It’s likely 2015 will be remembered as a year of serious upheaval in TV comedy—Jon Stewart retiring, Letterman handing his late-night spot to Stephen Colbert, and the beloved sitcom Parks & Recreation coming to an end. But the departure of Key & Peele after five seasons on Comedy Central deserves to be remembered as the biggest loss of them all, because it was the only example of a show ending when it still had so much originality and energy left. To be sure, the creators and stars Jordan Peele and Keegan-Michael Key had good reasons to call it quits: They could make the rare, dignified decision to end the show on a high note, and both are embarking on big film projects. But that didn’t make Thursday night’s series finale any less sad, as the episode demonstrated how much the show had grown and evolved into a comedy classic since its start in 2012.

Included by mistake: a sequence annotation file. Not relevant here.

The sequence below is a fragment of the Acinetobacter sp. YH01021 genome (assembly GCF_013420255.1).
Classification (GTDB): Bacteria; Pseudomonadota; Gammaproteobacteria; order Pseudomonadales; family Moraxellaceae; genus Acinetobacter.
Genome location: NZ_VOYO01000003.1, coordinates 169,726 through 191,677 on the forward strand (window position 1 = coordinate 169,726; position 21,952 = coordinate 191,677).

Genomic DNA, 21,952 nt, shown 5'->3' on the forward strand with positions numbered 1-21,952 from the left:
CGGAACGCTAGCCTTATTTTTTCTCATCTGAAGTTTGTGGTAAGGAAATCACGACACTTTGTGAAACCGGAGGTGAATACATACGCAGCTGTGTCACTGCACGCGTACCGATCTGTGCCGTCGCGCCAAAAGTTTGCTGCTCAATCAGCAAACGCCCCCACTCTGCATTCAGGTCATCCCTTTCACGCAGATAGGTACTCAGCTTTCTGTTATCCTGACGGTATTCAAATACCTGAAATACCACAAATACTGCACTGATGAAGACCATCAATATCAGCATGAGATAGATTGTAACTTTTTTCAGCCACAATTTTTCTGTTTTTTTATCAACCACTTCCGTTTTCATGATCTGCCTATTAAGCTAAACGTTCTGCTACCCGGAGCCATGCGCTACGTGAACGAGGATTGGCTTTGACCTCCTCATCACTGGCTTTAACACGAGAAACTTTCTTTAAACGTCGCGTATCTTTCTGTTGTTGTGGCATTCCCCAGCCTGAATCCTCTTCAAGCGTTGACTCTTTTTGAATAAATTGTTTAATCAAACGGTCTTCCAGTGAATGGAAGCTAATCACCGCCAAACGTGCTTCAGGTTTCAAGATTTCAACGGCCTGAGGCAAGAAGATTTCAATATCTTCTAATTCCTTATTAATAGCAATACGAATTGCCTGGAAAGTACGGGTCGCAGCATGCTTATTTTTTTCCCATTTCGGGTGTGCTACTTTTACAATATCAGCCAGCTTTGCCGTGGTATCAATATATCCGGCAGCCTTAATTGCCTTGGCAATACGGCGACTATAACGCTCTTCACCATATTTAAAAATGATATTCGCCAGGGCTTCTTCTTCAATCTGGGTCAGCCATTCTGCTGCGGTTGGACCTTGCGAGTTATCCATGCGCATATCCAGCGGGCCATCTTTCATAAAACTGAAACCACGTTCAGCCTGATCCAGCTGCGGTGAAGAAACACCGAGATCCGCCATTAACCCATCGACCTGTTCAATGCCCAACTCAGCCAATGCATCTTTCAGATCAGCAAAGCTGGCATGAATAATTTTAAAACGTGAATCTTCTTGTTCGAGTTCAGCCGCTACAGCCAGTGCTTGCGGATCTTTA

Sketch shows are always tough to bring full circle: Since there’s no plot, there’s no specific beginning to reference to offer a feeling of closure. But Key & Peele’s finale managed to do so anyway. Season five’s interludes between sketches featured Key and Peele chatting as they drove together down a desert road. The final episode included a nod to the show’s first-ever sketch—in which two men retreated to increasingly implausible locations to say the word “bitch” without their girlfriends hearing—by allowing the pair to finally say their forbidden word without fear of reprimand. It was a small, but telling example of how cleverly the show played with its own formatting over the years to the very end.